There is no evidence on the public record to suggest either O’Neill or Fairweather have been involved in the Paga Hill Estate. Nevertheless, it is clear Nali circulates in powerful business circles.
And it goes further than this. It appears that Nali had direct business links with PHLHC’s Rex Paki and Felix Leyagon dating back to 1996-1997, the period when he agreed to sponsor the Paga Hill development as a project of national significance in Cabinet.
According to company records kept by the Investment Promotion Authority, on 11 November 1996, a company Waim No.54 Limited, was incorporated. Its two Directors were Rex Paki and Felix Leyagon. The company also had two equal shareholders, the Tourism Minister, Michael Nali and Mary Nali.
In addition to this, Waim No.54 Limited’s registered address was Ram Business Consultants, ADF Haus, Ground Floor, Musgrave Street, Port Moresby, National Capital District, Papua New Guinea. This is the same registered address employed by PHLHC.
If accurate, IPA records suggest Rex Paki and Felix Leyagon were Directors at a company owned by Michael and Mary Nali. Furthermore, Michael Nali’s company, Waim No.54, also shared PHLHC’s registered address.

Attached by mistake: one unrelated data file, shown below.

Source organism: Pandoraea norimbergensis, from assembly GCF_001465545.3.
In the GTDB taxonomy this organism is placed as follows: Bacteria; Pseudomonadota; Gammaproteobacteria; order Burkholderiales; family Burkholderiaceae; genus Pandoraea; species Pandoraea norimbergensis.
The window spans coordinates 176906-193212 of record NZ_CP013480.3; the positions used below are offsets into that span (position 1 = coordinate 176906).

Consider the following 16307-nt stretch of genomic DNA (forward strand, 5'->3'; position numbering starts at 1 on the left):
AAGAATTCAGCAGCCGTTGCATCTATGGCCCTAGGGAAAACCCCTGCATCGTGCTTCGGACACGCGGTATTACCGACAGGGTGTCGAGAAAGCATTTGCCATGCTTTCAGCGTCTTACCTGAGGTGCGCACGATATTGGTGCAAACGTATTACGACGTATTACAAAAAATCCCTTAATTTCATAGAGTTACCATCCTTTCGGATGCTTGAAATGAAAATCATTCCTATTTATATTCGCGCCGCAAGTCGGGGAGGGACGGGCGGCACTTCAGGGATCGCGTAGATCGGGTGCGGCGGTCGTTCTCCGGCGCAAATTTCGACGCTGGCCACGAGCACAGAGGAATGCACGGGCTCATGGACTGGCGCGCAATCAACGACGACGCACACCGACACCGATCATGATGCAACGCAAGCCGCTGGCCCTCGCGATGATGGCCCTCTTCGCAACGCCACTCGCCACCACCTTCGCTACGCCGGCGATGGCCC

During this same period, Michael Nali, in his Ministerial capacity agreed to sponsor PHLHC’s proposed Paga Hill property development in Cabinet as a project of national significance, a venture in which Rex Paki and Felix Leyagon were shareholders, with executive involvement from Gudmundur Fridriksson and Paki.
Public Accounts Committee alleges ‘corrupt dealings’
Of course, it cannot be deduced from these facts that the above parties were involved in any wrongdoing. However, in light of a subsequent Public Accounts Committee inquiry, which alleged that the land at Paga Hill was secured by PHLHC through ‘corrupt dealings’, this new link raises questions.